arthur wrote:money flow is there, it just will go to a differant destination.
If the cash flow is there, why are you considering a 40-year amortization that requires default insurance on the full amount of the mortgage?
Off the top of my head, the only prudent candidate I could see for a 40-year am would be someone with little cash flow now but very strong prospects for the near future. For example, a newly graduated medical doctor or in-demand engineer whose income and net debt position are likely to improve substantially over the coming years, providing flex to pay down the loan.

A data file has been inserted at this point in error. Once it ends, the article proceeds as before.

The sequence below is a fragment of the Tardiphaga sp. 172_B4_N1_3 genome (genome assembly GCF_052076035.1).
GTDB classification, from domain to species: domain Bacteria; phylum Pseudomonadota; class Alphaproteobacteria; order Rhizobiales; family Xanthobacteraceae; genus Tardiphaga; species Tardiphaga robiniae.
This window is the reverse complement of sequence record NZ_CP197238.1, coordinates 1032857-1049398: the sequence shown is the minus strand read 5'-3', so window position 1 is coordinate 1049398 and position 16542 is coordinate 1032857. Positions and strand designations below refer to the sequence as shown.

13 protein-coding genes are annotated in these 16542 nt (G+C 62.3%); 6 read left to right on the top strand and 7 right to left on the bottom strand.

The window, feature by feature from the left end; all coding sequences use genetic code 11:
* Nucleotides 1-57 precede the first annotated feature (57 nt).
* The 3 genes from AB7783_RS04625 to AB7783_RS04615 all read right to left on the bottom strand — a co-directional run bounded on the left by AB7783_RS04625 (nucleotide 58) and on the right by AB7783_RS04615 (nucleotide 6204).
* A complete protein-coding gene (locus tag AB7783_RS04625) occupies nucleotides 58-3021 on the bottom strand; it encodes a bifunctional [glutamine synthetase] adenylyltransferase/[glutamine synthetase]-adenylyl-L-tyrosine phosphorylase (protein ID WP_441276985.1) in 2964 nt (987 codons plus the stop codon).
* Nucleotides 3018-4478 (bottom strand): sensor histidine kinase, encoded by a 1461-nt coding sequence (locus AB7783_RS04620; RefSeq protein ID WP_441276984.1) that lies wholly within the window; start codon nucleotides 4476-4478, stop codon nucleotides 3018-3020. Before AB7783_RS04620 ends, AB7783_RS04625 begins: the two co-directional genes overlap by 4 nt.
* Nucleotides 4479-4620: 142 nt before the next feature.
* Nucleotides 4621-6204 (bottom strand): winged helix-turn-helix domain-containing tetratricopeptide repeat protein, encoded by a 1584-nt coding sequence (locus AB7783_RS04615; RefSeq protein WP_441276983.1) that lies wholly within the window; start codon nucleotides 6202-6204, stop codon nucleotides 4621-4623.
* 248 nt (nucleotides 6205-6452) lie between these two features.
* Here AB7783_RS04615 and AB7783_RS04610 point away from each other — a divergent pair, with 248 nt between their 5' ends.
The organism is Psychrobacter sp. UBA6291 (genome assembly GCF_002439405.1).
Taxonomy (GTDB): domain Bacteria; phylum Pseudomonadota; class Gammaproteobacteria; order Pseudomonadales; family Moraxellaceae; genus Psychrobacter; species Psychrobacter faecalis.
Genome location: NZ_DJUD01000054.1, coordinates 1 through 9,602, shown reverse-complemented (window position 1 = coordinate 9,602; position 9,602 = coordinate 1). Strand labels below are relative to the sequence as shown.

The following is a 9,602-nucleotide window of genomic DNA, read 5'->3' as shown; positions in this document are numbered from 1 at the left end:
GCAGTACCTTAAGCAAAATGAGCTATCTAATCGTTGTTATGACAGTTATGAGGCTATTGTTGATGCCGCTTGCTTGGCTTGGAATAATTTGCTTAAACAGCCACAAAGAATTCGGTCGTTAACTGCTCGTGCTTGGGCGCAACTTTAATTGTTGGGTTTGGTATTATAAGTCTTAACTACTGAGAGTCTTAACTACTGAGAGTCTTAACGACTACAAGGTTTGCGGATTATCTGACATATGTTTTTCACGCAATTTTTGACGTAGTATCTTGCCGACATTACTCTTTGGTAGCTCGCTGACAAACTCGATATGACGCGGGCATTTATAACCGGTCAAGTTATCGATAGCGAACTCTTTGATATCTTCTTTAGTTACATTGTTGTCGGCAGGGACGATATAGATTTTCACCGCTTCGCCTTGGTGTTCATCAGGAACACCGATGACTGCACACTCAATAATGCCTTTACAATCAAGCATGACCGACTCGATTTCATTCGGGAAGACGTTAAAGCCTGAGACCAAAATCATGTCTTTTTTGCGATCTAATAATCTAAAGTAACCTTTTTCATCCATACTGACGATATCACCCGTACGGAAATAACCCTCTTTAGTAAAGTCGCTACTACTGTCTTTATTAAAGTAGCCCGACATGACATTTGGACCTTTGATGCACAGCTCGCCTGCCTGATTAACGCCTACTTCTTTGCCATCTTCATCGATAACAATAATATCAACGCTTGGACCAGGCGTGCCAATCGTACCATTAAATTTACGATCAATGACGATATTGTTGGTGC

Mortgage = $100,000
Rate = 6%
Payment = Monthly
With the standard 25-year amortization:
Monthly payment = $639.81
1st year cost = $7,677.72
Principal repaid = $1,799.70
Interest claimed 77% of 1st year cost
With 40-year am ignoring cost of default insurance:
Monthly payment = $545.09
1st year cost = $6,541.08
Principal repaid = $631.68
Interest claimed 90% of 1st year cost